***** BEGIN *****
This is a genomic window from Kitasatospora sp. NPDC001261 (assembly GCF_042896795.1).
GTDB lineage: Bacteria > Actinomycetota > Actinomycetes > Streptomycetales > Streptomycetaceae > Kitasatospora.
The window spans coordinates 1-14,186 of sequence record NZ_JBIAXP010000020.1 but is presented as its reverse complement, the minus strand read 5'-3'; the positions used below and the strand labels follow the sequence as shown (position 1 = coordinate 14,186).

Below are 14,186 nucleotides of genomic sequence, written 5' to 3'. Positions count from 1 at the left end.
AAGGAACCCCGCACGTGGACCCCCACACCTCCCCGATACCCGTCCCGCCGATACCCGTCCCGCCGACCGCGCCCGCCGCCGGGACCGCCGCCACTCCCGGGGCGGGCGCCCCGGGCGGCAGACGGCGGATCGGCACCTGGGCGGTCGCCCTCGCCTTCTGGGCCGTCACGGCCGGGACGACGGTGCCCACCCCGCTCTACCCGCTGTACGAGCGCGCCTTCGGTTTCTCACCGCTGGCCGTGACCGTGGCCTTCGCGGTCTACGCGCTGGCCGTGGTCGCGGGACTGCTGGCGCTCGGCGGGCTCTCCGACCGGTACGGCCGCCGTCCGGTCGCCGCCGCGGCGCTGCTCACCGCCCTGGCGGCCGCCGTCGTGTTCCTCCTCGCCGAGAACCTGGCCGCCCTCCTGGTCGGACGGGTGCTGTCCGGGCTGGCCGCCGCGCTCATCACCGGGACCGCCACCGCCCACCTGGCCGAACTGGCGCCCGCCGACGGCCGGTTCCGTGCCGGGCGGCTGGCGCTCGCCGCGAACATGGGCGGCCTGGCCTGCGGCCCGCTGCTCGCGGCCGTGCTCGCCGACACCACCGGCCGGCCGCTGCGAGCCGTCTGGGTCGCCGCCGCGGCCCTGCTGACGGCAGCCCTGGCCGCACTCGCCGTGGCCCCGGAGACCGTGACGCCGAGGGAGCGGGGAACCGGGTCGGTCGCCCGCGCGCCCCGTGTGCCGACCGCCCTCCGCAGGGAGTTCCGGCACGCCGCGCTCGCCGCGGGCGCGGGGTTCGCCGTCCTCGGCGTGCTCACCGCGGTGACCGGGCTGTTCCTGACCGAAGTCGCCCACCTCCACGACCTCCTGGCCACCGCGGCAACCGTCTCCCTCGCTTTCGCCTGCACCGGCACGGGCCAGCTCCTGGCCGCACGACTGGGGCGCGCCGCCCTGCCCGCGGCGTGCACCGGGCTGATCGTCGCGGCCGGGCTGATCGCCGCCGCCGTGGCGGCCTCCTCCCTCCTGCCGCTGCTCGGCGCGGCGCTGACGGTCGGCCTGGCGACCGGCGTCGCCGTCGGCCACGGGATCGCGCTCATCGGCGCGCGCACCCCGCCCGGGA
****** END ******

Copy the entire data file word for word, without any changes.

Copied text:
This is a genomic window from Kitasatospora sp. NPDC001261 (assembly GCF_042896795.1).
GTDB lineage: Bacteria > Actinomycetota > Actinomycetes > Streptomycetales > Streptomycetaceae > Kitasatospora.
The window spans coordinates 1-14,186 of sequence record NZ_JBIAXP010000020.1 but is presented as its reverse complement, the minus strand read 5'-3'; the positions used below and the strand labels follow the sequence as shown (position 1 = coordinate 14,186).

Below are 14,186 nucleotides of genomic sequence, written 5' to 3'. Positions count from 1 at the left end.
AAGGAACCCCGCACGTGGACCCCCACACCTCCCCGATACCCGTCCCGCCGATACCCGTCCCGCCGACCGCGCCCGCCGCCGGGACCGCCGCCACTCCCGGGGCGGGCGCCCCGGGCGGCAGACGGCGGATCGGCACCTGGGCGGTCGCCCTCGCCTTCTGGGCCGTCACGGCCGGGACGACGGTGCCCACCCCGCTCTACCCGCTGTACGAGCGCGCCTTCGGTTTCTCACCGCTGGCCGTGACCGTGGCCTTCGCGGTCTACGCGCTGGCCGTGGTCGCGGGACTGCTGGCGCTCGGCGGGCTCTCCGACCGGTACGGCCGCCGTCCGGTCGCCGCCGCGGCGCTGCTCACCGCCCTGGCGGCCGCCGTCGTGTTCCTCCTCGCCGAGAACCTGGCCGCCCTCCTGGTCGGACGGGTGCTGTCCGGGCTGGCCGCCGCGCTCATCACCGGGACCGCCACCGCCCACCTGGCCGAACTGGCGCCCGCCGACGGCCGGTTCCGTGCCGGGCGGCTGGCGCTCGCCGCGAACATGGGCGGCCTGGCCTGCGGCCCGCTGCTCGCGGCCGTGCTCGCCGACACCACCGGCCGGCCGCTGCGAGCCGTCTGGGTCGCCGCCGCGGCCCTGCTGACGGCAGCCCTGGCCGCACTCGCCGTGGCCCCGGAGACCGTGACGCCGAGGGAGCGGGGAACCGGGTCGGTCGCCCGCGCGCCCCGTGTGCCGACCGCCCTCCGCAGGGAGTTCCGGCACGCCGCGCTCGCCGCGGGCGCGGGGTTCGCCGTCCTCGGCGTGCTCACCGCGGTGACCGGGCTGTTCCTGACCGAAGTCGCCCACCTCCACGACCTCCTGGCCACCGCGGCAACCGTCTCCCTCGCTTTCGCCTGCACCGGCACGGGCCAGCTCCTGGCCGCACGACTGGGGCGCGCCGCCCTGCCCGCGGCGTGCACCGGGCTGATCGTCGCGGCCGGGCTGATCGCCGCCGCCGTGGCGGCCTCCTCCCTCCTGCCGCTGCTCGGCGCGGCGCTGACGGTCGGCCTGGCGACCGGCGTCGCCGTCGGCCACGGGATCGCGCTCATCGGCGCGCGCACCCCGCCCGGGA